“[Sochi] is a good track to drive. I think the corners flow into each other quite nicely, [and] I like turn three. It’s a very high-speed corner, a fun place. There’s a very long straight line to start, followed by big braking into a right-hand side corner, taken in third or fourth gear. Then you have the famous turn three, which is flat out in qualifying. Then you go into turn four – you can carry quite good speed into it. The next few corners are very similar. They flow nicely and you enjoy some good speed in the car. Then you go on the backstraight, again with very tricky braking. Then the last section of the track is much slower, in particular the last two corners. The pit entry is also a bit tricky. The finish line is straight at the last corner, so depending if you’re on a qualifying lap or a racing lap, each one is different.”
“It was a very big relief to finally do a lot of consecutive laps [in China]. I was enjoying the car and the race so much that I could have continued for another 50 laps, probably. It was quite a tricky situation by not being able to practice on Friday and having the wet session on Saturday morning. Basically, we didn’t have many laps under our belts and it was quite a challenge to arrive into qualifying directly without any preparation, but still having to do proper laps. I think we managed it pretty well as a team.
“[Sochi] is a track that is pretty stop-and-go. It requires a very different setup to what we had in China. I love the first sector. It’s a nice, big braking into turn one, then you have the long turn three which is flat out. Then you have a series of medium-speed corners which are also quite fun.”
Guenther Steiner, team principal
“We just couldn’t get the car to do what we wanted it to do [in China]. We had a problem with Esteban’s car, so he went out very little on Friday, which was part of our overall problem. We cannot make mistakes like that over the entire weekend. Not even Romain can catch up if we are not using our time as efficiently as possible.I think at some point we always knew we’d have a setback, and it came in our third race. We’ll just try again in Russia to get it right and end up where we should be.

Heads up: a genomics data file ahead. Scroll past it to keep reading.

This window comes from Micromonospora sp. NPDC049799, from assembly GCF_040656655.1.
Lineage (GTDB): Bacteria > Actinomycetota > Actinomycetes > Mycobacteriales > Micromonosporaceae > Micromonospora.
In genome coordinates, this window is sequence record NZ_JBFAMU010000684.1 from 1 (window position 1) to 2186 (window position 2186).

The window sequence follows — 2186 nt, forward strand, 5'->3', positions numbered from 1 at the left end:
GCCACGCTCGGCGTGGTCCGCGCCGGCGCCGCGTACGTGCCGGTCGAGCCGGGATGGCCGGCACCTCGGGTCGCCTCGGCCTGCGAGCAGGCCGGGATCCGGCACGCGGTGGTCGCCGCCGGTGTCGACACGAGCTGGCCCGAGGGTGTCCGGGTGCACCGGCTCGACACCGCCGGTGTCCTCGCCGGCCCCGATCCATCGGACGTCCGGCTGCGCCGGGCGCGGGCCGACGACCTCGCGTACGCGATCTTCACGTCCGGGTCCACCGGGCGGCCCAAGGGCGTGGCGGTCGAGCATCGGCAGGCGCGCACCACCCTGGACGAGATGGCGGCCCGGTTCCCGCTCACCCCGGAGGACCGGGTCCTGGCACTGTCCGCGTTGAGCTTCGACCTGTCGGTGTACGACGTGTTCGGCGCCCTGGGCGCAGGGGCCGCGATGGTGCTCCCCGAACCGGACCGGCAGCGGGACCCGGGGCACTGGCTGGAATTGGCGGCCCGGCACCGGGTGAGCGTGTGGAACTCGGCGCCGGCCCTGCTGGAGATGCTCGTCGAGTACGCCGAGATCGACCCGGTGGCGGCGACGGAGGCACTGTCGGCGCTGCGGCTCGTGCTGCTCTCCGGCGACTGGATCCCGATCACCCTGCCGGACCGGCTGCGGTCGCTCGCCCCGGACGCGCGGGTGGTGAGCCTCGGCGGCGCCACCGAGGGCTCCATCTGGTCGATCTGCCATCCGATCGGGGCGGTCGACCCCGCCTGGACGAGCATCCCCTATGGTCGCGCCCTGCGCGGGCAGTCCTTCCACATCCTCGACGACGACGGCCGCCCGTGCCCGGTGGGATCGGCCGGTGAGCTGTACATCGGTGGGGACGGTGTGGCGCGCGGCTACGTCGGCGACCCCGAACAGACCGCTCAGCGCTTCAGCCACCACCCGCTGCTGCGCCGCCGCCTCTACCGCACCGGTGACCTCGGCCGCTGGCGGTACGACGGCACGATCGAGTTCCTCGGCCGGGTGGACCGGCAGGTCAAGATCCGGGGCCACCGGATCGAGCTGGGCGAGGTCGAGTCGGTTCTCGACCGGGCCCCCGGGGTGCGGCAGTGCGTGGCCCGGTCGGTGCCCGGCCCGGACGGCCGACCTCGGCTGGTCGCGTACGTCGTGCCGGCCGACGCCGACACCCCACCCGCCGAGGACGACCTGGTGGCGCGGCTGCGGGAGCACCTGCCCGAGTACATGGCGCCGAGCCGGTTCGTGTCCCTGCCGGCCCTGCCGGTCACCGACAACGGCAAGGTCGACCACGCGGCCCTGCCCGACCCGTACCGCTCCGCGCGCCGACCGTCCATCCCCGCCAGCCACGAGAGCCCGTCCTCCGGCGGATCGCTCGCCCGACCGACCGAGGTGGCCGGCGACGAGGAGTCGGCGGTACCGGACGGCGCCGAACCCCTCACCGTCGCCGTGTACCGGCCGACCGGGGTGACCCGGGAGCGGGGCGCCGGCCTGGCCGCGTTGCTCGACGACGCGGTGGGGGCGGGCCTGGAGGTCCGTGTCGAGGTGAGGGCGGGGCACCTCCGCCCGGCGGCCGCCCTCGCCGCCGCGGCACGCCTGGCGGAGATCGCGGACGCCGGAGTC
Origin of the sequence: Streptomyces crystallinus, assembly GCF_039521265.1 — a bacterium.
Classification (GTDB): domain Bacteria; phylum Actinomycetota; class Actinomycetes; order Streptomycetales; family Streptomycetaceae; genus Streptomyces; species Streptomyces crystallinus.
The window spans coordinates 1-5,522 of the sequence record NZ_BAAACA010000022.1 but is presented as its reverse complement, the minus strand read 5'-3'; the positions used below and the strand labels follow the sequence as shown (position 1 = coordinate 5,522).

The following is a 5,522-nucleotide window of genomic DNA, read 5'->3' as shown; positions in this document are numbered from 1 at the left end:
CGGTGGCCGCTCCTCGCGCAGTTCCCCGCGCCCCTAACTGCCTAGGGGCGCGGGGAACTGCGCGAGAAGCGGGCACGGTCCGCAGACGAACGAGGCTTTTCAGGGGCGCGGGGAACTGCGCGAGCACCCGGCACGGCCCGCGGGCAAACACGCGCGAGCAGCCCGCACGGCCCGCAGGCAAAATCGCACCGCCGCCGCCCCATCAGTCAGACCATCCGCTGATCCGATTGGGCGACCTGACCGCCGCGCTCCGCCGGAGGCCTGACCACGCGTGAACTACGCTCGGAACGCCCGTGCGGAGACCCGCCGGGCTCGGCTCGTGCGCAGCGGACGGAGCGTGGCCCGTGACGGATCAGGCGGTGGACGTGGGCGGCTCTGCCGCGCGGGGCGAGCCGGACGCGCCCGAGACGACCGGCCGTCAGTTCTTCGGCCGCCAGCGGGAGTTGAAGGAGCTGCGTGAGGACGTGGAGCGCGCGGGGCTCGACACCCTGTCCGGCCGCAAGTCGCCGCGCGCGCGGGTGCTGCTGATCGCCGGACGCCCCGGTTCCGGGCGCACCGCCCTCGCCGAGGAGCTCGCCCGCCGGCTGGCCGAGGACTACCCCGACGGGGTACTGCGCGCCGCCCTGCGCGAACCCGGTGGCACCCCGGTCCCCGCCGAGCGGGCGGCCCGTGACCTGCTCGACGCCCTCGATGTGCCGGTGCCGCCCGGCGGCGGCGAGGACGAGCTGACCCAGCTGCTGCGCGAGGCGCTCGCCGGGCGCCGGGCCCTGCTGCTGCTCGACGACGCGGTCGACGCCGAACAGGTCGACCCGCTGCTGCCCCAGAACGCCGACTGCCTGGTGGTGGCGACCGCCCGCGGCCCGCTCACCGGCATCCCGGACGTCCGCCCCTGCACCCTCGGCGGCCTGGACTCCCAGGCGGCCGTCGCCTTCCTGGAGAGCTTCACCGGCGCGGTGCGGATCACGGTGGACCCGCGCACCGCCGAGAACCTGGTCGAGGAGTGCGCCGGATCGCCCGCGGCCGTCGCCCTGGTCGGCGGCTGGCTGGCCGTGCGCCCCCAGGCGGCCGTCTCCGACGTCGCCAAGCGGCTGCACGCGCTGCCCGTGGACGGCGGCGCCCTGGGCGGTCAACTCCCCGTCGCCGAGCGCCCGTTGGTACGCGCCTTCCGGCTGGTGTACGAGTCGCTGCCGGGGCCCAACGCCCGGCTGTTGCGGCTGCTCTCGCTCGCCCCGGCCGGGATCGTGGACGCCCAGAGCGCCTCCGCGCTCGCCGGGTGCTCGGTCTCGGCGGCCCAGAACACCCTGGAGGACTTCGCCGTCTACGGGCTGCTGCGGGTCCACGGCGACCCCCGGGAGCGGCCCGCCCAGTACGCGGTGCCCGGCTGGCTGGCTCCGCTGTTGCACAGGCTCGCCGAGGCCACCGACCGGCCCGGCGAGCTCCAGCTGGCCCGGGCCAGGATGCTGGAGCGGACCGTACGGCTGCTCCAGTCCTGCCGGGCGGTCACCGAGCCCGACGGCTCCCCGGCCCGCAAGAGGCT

“The silver lining is we finished with two cars, which was a first for us. It wasn’t as successful as we wanted it to be, position-wise. We had seven pit stops total with the two drivers and they all worked well. We gained a lot of confidence in our pit stops, but we learned that managing two cars during a race is a lot more difficult that managing one. Now we are better prepared to take two cars to the finish, as we should.”
“Sochi is not the Russia I pictured before I first went there. All of a sudden I saw a beautiful blue beach, which made me feel as if I was in a resort and they also have a very modern facility with the Olympic Park.
“I think the track hasn’t suited us in the last two years, but we’ve had some strong races so far this year on circuits we didn’t think suited us either so let’s see what happens. In the past it’s been quite a low grip. It got a bit better last year but it’s still quite slippery and because there is not that much tyre wear we haven’t done many pit stops in the past.
“There is not much camber change which you get on a lot of tracks. Also the corners are very flat and because of that quite unique. I’m looking forward to going back.
“The hotel we’re staying in has a very nice restaurant called Fellini. But because we spend so much time at the track we don’t really get the chance to see much. I’m going to try this year and speak to Dany to get some local advice. I think Dany will get a very busy week ahead but I don’t think it compares to Australia because it is the first race of the season, so you get more media anyway. I know how he feels though: it’s a week of survival.”
“I’m very excited to get back to Russia for the Grand Prix. It’s an important race for me and it’s nice to see my family and friends and all the fans who come to support me and the team in Sochi. I can’t wait!
“It’s a very modern track with a few corners that look quite similar but they are never as easy as they might look, because you have to try and drive the car on the limit each time you turn. I think Turn 4 is the nicest corner, and it’s also the grandstand named after me. I see my face on that corner often during the race, and that support is really nice. Any time I want to say something cool I say: I have a grandstand named after me!
“It will be a hectic week and thinking about Daniel’s busy week in Australia it’s a bit of a payback for me in a way but you already got into quite a good rhythm after the first few races so you’re used to it in a way. In the end it’s my home race and that gives me an extra boost as well. It’s very nice to have a home race. It’s very special for every driver so I think I’m very lucky to have one.
“When back in Sochi I like to go and visit a Sauna. It’s a very classic thing to do in Sochi and it’s quite nice to go with a couple of good friends and have a relaxed evening. I did play some ice hockey last year as well and they have an Olympic Village there so there is a lot of sports to do. During race week I also enjoy to take a walk along the nearby seaside.”